Thursday, March 01, 2007

Book Review: Hello, Lied the Agent

When I was visiting my parents in North Carolina a couple of weeks ago, an insider's look at the TV industry caught my eye.

It turned out to be one of the best book purchases I've made in recent memory.

"Hello, Lied the Agent" is a memoir from veteran TV writer Ian Gurvitz ("Becker," "Wings"). It's a laugh-out-loud account of his efforts to pitch potential pilots to the various networks. One was a vehicle for Julia Louis-Dreyfuss co-produced by the creators of "Cheers" and "Frasier." Another was a project written specifically for Daryl "Chill" Mitchell ("Ed," "Veronica's Closet"). A third was a deal involving comic Lewis Black ("The Daily Show").

Anyone who has ever wondered how some of the dreck that is currently on the tube gets there should pick up a copy, as Gurvitz goes through the year-long-plus process of trying to develop sitcoms with clueless network executives. You'd think pitching a pilot for a TV star as big as Julia Louis-Dreyfus from a veteran TV writer working with the guys who created two of the biggest sitcoms of all time would be a slam dunk.

Not so much.

At one point, Gurvitz gives details of all the network's offerings in 2004, and it's a fascinating list since even a TV junkie like myself couldn't even remember half of the shows listed there. For every hit that came out that season ("Desperate Housewives," "Lost") there are about five shows that seemed like good ideas but never found an audience and another 10 where the reader wonders what the networks were thinking.

Gurvitz shows how potentially good ideas are so dumbed down by studio executives that they aren't even worth doing. For the Mitchell project, the pilot centered around the actor as a smart-aleck judge forced to solve people's problems, which would have played to the wise-cracking Mitchell's strengths. After the development people got a hold of it, Gurvitz was forced to re-write the script over and over to make Mitchell more sympathetic and saintly, because the actor was handicapped in a motorcycle accident. After Gurvitz grudgingly put all the development notes into the script, the networks backed off because the show wasn't "edgy" enough.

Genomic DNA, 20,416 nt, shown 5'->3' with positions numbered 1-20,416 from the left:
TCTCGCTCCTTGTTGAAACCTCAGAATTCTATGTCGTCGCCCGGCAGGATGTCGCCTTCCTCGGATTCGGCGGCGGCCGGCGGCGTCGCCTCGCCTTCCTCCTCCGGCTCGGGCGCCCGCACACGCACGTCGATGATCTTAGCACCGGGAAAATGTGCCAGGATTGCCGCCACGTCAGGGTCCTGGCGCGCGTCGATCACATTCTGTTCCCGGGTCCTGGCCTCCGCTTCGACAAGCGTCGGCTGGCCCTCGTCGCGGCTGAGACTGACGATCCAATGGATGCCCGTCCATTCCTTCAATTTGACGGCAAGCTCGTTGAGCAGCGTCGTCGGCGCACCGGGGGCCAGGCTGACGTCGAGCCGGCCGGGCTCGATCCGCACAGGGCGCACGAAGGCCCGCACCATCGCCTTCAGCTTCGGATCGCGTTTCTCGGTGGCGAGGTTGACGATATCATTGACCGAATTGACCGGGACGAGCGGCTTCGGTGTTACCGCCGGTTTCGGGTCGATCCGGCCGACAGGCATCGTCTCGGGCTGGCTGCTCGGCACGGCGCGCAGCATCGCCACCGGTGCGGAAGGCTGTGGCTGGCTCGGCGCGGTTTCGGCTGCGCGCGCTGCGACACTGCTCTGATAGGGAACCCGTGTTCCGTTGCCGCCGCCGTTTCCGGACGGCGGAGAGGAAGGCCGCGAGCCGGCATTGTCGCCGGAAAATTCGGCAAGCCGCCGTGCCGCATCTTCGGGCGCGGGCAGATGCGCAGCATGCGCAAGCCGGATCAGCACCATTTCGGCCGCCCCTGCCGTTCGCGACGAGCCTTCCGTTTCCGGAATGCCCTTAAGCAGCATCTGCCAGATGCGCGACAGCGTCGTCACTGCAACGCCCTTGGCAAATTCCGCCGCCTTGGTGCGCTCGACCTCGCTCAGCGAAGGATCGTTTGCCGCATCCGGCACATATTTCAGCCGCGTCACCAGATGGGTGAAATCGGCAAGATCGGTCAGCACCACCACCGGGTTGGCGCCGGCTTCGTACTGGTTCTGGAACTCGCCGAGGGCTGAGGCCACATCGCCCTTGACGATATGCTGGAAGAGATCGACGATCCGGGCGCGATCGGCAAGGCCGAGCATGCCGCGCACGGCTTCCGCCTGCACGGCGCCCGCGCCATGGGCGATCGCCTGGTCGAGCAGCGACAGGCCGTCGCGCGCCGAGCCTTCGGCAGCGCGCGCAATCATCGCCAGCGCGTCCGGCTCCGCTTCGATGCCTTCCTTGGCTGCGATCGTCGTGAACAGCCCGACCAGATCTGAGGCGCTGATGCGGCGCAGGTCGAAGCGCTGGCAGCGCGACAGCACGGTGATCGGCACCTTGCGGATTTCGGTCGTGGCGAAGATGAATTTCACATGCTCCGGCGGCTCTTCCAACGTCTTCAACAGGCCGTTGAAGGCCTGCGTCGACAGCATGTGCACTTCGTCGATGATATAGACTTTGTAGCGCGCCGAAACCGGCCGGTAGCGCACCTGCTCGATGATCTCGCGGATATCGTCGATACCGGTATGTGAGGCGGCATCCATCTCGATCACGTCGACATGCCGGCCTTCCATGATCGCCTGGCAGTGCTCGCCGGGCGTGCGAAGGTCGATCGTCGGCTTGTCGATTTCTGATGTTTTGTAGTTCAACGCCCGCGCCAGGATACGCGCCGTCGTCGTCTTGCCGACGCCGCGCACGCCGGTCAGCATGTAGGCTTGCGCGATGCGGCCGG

Gurvitz gets his shots in at studio executives, agents and TV critics, and paints the role of Hollywood writer as so frustrating that you wonder why anyone would do it in the first place (I've been wondering that for the past five years myself).

The book is a highly amusing, quick read, and one that offers a great look inside the nuts and bolts of the TV industry.

AROUND THE DIAL: David Boreanaz ("Bones," "Angel") will provide the voice of Green Lantern in the WB's straight-to-video of "New Frontier," an animated version of Darwyn Cooke's graphic novel, arguably the best comic book written in the past five years. I know 98 percent of you won't care, but I think it's cool news, and this is my blog. ....

The CW is running a promotion where aspiring filmmakers can enter their own promos for "Supernatural" (CW, 9 p.m.) Visit beginning today for more details. ...

Actor Vincent Pastore ("The Sopranos") has already dropped out of the next edition of "Dancing With The Stars," according to TV Guide. Shockingly, Pastore feels he is not up to the physical demands of the show. A replacement has yet to be named. ...

Al Gore's Oscar-winning documentary, "An Inconvenient Truth," will debut on Showtime on March 11. ...

Fox's new reality show, "Are You Smarter Than a Fifth Grader," which airs another episode tonight at 9 p.m., pulled in 26.5 million viewers with its Tuesday debut, news that will make both me and Ian Gurvitz pretty depressed.

TONIGHT'S BEST BETS: Not a whole lot. With sweeps over, the networks have pulled most of their originial episodes, but if you are into reality TV, you're in luck.

"American Idol" (Fox, 8 p.m.) votes off four more would-be singers tonight (for more "AI" discussion, check out Amped, the Telegraph's music blog), which will be followed by what "Fifth Grader," which will no doubt be billed as America's newest sensation by the Fox promo people.

"Survivor" (CBS, 8 p..m.) is also new, as are "Scrubs" (NBC, 9 p.m.) and "30 Rock" (NBC, 9:30 p.m.) Everything else is a re-run. If you missed "The Black Donnellys" pilot on Monday, NBC is re-running it tonight at 10 p.m. in place of "ER."

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